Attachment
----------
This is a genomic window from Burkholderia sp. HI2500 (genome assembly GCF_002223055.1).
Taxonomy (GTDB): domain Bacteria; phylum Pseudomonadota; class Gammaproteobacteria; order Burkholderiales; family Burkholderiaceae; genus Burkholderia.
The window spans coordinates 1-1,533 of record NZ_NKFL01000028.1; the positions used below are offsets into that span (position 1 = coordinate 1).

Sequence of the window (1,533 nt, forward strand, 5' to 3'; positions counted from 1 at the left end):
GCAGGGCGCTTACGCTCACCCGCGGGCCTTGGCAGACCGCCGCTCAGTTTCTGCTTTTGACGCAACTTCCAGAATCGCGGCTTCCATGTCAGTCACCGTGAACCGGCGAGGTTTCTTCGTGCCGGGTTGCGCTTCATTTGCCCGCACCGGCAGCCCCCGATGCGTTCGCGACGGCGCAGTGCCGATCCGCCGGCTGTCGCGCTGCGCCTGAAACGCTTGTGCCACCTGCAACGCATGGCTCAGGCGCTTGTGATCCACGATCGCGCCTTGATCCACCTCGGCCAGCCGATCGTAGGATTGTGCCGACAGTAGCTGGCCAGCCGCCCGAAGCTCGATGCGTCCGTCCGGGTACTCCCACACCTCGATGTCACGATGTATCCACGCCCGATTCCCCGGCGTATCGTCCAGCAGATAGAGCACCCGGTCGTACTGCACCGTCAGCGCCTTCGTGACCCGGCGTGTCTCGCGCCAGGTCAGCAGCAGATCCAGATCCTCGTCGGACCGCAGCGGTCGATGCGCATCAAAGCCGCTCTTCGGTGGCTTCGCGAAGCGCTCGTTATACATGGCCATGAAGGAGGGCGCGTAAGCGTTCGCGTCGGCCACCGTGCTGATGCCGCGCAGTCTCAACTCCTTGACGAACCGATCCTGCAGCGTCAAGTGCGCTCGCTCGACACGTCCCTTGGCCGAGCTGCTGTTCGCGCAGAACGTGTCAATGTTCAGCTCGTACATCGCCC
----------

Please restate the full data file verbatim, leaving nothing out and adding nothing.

This is a genomic window from Burkholderia sp. HI2500 (genome assembly GCF_002223055.1).
Taxonomy (GTDB): domain Bacteria; phylum Pseudomonadota; class Gammaproteobacteria; order Burkholderiales; family Burkholderiaceae; genus Burkholderia.
The window spans coordinates 1-1,533 of record NZ_NKFL01000028.1; the positions used below are offsets into that span (position 1 = coordinate 1).

Sequence of the window (1,533 nt, forward strand, 5' to 3'; positions counted from 1 at the left end):
GCAGGGCGCTTACGCTCACCCGCGGGCCTTGGCAGACCGCCGCTCAGTTTCTGCTTTTGACGCAACTTCCAGAATCGCGGCTTCCATGTCAGTCACCGTGAACCGGCGAGGTTTCTTCGTGCCGGGTTGCGCTTCATTTGCCCGCACCGGCAGCCCCCGATGCGTTCGCGACGGCGCAGTGCCGATCCGCCGGCTGTCGCGCTGCGCCTGAAACGCTTGTGCCACCTGCAACGCATGGCTCAGGCGCTTGTGATCCACGATCGCGCCTTGATCCACCTCGGCCAGCCGATCGTAGGATTGTGCCGACAGTAGCTGGCCAGCCGCCCGAAGCTCGATGCGTCCGTCCGGGTACTCCCACACCTCGATGTCACGATGTATCCACGCCCGATTCCCCGGCGTATCGTCCAGCAGATAGAGCACCCGGTCGTACTGCACCGTCAGCGCCTTCGTGACCCGGCGTGTCTCGCGCCAGGTCAGCAGCAGATCCAGATCCTCGTCGGACCGCAGCGGTCGATGCGCATCAAAGCCGCTCTTCGGTGGCTTCGCGAAGCGCTCGTTATACATGGCCATGAAGGAGGGCGCGTAAGCGTTCGCGTCGGCCACCGTGCTGATGCCGCGCAGTCTCAACTCCTTGACGAACCGATCCTGCAGCGTCAAGTGCGCTCGCTCGACACGTCCCTTGGCCGAGCTGCTGTTCGCGCAGAACGTGTCAATGTTCAGCTCGTACATCGCCC